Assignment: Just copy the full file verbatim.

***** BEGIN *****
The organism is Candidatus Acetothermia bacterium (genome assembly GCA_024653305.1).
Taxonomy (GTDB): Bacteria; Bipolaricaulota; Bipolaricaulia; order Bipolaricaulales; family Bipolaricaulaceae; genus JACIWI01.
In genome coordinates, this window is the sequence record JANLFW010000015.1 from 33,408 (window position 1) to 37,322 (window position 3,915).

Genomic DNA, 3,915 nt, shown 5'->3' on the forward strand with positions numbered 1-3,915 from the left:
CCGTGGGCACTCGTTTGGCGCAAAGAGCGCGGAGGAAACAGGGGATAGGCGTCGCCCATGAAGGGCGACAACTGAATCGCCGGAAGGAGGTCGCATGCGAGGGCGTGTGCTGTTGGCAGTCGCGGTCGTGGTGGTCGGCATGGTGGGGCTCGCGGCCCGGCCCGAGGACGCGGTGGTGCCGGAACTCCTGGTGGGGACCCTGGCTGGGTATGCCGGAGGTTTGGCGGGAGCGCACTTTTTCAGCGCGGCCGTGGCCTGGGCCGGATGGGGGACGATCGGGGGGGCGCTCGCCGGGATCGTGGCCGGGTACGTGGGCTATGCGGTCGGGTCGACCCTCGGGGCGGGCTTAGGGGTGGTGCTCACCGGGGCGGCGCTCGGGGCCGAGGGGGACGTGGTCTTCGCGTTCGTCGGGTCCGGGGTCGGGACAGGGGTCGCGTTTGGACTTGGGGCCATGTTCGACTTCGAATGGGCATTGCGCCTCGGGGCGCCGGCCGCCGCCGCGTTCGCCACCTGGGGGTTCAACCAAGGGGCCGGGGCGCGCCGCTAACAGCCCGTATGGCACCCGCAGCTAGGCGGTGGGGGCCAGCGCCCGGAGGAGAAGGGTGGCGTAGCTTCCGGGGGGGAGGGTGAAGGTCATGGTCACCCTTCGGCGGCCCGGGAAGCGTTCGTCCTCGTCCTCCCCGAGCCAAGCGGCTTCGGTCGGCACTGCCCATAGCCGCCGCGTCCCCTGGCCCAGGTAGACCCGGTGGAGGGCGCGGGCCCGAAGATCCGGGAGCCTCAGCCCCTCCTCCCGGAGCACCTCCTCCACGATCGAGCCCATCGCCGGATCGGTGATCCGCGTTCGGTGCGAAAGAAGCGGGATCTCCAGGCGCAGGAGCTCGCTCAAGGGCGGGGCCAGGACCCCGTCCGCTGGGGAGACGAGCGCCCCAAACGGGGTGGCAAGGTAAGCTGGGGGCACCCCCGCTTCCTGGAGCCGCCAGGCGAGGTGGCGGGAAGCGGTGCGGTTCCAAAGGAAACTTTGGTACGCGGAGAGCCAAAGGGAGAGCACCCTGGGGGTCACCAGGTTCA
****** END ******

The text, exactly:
The organism is Candidatus Acetothermia bacterium (genome assembly GCA_024653305.1).
Taxonomy (GTDB): Bacteria; Bipolaricaulota; Bipolaricaulia; order Bipolaricaulales; family Bipolaricaulaceae; genus JACIWI01.
In genome coordinates, this window is the sequence record JANLFW010000015.1 from 33,408 (window position 1) to 37,322 (window position 3,915).

Genomic DNA, 3,915 nt, shown 5'->3' on the forward strand with positions numbered 1-3,915 from the left:
CCGTGGGCACTCGTTTGGCGCAAAGAGCGCGGAGGAAACAGGGGATAGGCGTCGCCCATGAAGGGCGACAACTGAATCGCCGGAAGGAGGTCGCATGCGAGGGCGTGTGCTGTTGGCAGTCGCGGTCGTGGTGGTCGGCATGGTGGGGCTCGCGGCCCGGCCCGAGGACGCGGTGGTGCCGGAACTCCTGGTGGGGACCCTGGCTGGGTATGCCGGAGGTTTGGCGGGAGCGCACTTTTTCAGCGCGGCCGTGGCCTGGGCCGGATGGGGGACGATCGGGGGGGCGCTCGCCGGGATCGTGGCCGGGTACGTGGGCTATGCGGTCGGGTCGACCCTCGGGGCGGGCTTAGGGGTGGTGCTCACCGGGGCGGCGCTCGGGGCCGAGGGGGACGTGGTCTTCGCGTTCGTCGGGTCCGGGGTCGGGACAGGGGTCGCGTTTGGACTTGGGGCCATGTTCGACTTCGAATGGGCATTGCGCCTCGGGGCGCCGGCCGCCGCCGCGTTCGCCACCTGGGGGTTCAACCAAGGGGCCGGGGCGCGCCGCTAACAGCCCGTATGGCACCCGCAGCTAGGCGGTGGGGGCCAGCGCCCGGAGGAGAAGGGTGGCGTAGCTTCCGGGGGGGAGGGTGAAGGTCATGGTCACCCTTCGGCGGCCCGGGAAGCGTTCGTCCTCGTCCTCCCCGAGCCAAGCGGCTTCGGTCGGCACTGCCCATAGCCGCCGCGTCCCCTGGCCCAGGTAGACCCGGTGGAGGGCGCGGGCCCGAAGATCCGGGAGCCTCAGCCCCTCCTCCCGGAGCACCTCCTCCACGATCGAGCCCATCGCCGGATCGGTGATCCGCGTTCGGTGCGAAAGAAGCGGGATCTCCAGGCGCAGGAGCTCGCTCAAGGGCGGGGCCAGGACCCCGTCCGCTGGGGAGACGAGCGCCCCAAACGGGGTGGCAAGGTAAGCTGGGGGCACCCCCGCTTCCTGGAGCCGCCAGGCGAGGTGGCGGGAAGCGGTGCGGTTCCAAAGGAAACTTTGGTACGCGGAGAGCCAAAGGGAGAGCACCCTGGGGGTCACCAGGTTCA